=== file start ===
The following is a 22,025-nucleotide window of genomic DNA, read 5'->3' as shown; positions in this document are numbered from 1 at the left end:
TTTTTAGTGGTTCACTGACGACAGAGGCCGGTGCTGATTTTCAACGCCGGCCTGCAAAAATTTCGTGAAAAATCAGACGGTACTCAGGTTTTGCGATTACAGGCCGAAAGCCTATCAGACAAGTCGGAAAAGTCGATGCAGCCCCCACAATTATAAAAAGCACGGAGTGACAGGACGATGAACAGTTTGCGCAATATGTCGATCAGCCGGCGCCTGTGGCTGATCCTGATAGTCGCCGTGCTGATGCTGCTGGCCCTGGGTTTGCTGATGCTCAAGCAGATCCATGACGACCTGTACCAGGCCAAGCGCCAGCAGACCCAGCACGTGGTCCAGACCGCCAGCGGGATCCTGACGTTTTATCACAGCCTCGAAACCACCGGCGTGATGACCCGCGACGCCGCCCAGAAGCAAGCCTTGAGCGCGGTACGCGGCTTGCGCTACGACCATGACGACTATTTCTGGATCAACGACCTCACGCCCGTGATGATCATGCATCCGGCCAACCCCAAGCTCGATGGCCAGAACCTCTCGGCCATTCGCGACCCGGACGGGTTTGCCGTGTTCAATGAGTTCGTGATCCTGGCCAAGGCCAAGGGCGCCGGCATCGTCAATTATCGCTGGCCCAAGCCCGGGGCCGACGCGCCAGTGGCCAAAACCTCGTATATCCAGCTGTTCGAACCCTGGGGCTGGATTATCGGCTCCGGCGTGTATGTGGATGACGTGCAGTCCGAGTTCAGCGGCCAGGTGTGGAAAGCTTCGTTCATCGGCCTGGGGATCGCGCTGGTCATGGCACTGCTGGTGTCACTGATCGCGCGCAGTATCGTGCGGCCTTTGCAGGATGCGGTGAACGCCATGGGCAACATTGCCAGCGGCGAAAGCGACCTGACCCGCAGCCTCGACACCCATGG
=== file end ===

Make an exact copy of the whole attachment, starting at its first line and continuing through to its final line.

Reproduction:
The following is a 22,025-nucleotide window of genomic DNA, read 5'->3' as shown; positions in this document are numbered from 1 at the left end:
TTTTTAGTGGTTCACTGACGACAGAGGCCGGTGCTGATTTTCAACGCCGGCCTGCAAAAATTTCGTGAAAAATCAGACGGTACTCAGGTTTTGCGATTACAGGCCGAAAGCCTATCAGACAAGTCGGAAAAGTCGATGCAGCCCCCACAATTATAAAAAGCACGGAGTGACAGGACGATGAACAGTTTGCGCAATATGTCGATCAGCCGGCGCCTGTGGCTGATCCTGATAGTCGCCGTGCTGATGCTGCTGGCCCTGGGTTTGCTGATGCTCAAGCAGATCCATGACGACCTGTACCAGGCCAAGCGCCAGCAGACCCAGCACGTGGTCCAGACCGCCAGCGGGATCCTGACGTTTTATCACAGCCTCGAAACCACCGGCGTGATGACCCGCGACGCCGCCCAGAAGCAAGCCTTGAGCGCGGTACGCGGCTTGCGCTACGACCATGACGACTATTTCTGGATCAACGACCTCACGCCCGTGATGATCATGCATCCGGCCAACCCCAAGCTCGATGGCCAGAACCTCTCGGCCATTCGCGACCCGGACGGGTTTGCCGTGTTCAATGAGTTCGTGATCCTGGCCAAGGCCAAGGGCGCCGGCATCGTCAATTATCGCTGGCCCAAGCCCGGGGCCGACGCGCCAGTGGCCAAAACCTCGTATATCCAGCTGTTCGAACCCTGGGGCTGGATTATCGGCTCCGGCGTGTATGTGGATGACGTGCAGTCCGAGTTCAGCGGCCAGGTGTGGAAAGCTTCGTTCATCGGCCTGGGGATCGCGCTGGTCATGGCACTGCTGGTGTCACTGATCGCGCGCAGTATCGTGCGGCCTTTGCAGGATGCGGTGAACGCCATGGGCAACATTGCCAGCGGCGAAAGCGACCTGACCCGCAGCCTCGACACCCATGG